Huntington's disease (HD) is an autosomal dominant neurodegenerative disease caused by a CAG trinucleotide expansion in the Huntingtin (Htt) gene. The resultant mutant Htt protein (mHtt) forms aggregates in the brain and several peripheral tissues (e.g. the liver) and causes devastating neuronal degeneration. Metabolic defects resulting from Htt aggregates in peripheral tissues also contribute to HD pathogenesis. Simultaneous improvement of defects in both the CNS and peripheral tissues is thus the most effective therapeutic strategy and is highly desirable. We earlier showed that an agonist of the A2A adenosine receptor (A2A receptor), CGS21680 (CGS), attenuates neuronal symptoms of HD. We found herein that the A2A receptor also exists in the liver, and that CGS ameliorated the urea cycle deficiency by reducing mHtt aggregates in the liver. By suppressing aggregate formation, CGS slowed the hijacking of a crucial transcription factor (HSF1) and two protein chaperons (Hsp27 and Hsp70) into hepatic Htt aggregates. Moreover, the abnormally high levels of high-molecular-mass ubiquitin conjugates in the liver of an HD mouse model (R6/2) were also ameliorated by CGS. The protective effect of CGS against mHtt-induced aggregate formation was reproduced in two cells lines and was prevented by an antagonist of the A2A receptor and a protein kinase A (PKA) inhibitor. Most importantly, the mHtt-induced suppression of proteasome activity was also normalized by CGS through PKA. Our findings reveal a novel therapeutic pathway of A2A receptors in HD and further strengthen the concept that the A2A receptor can be a drug target in treating HD.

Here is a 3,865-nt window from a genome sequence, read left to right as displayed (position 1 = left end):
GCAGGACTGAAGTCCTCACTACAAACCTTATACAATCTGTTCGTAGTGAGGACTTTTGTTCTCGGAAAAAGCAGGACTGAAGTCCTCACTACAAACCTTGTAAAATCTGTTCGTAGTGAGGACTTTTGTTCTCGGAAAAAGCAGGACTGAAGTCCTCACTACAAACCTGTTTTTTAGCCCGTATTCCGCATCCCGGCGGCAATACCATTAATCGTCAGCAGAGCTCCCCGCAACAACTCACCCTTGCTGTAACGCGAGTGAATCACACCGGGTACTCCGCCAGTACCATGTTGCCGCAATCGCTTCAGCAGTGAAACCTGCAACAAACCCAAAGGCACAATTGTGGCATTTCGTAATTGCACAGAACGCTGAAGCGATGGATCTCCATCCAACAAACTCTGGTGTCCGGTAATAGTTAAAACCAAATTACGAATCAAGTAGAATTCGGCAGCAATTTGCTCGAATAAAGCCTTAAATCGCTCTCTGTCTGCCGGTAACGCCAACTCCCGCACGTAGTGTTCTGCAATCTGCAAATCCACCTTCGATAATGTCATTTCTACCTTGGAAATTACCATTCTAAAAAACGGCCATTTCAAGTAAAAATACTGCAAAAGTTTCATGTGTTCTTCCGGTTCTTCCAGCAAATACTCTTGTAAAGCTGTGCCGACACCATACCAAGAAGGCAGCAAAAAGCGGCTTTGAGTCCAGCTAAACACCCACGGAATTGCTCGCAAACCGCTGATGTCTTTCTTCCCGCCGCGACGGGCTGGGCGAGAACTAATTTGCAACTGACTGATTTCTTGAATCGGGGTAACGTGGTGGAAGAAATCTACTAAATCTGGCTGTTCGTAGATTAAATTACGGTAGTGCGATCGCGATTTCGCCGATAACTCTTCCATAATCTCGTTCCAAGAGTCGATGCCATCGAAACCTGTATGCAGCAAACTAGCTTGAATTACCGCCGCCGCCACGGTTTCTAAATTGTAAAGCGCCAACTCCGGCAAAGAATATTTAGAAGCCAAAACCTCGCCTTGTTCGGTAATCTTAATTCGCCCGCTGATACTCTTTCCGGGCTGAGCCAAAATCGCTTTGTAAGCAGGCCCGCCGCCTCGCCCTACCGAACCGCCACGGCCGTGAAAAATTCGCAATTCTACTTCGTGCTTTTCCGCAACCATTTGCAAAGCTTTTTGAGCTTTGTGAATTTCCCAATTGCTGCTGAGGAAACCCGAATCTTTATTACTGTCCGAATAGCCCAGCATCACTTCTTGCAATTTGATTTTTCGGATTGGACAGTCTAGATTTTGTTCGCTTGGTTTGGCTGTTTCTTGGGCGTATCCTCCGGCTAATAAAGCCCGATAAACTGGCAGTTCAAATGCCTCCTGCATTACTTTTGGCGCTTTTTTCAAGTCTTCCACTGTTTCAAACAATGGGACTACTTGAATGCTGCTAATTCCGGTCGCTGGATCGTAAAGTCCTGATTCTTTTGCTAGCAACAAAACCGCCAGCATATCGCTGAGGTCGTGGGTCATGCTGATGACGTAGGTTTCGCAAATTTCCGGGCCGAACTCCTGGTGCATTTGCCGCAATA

ASJC Scopus subject areas
- Molecular Biology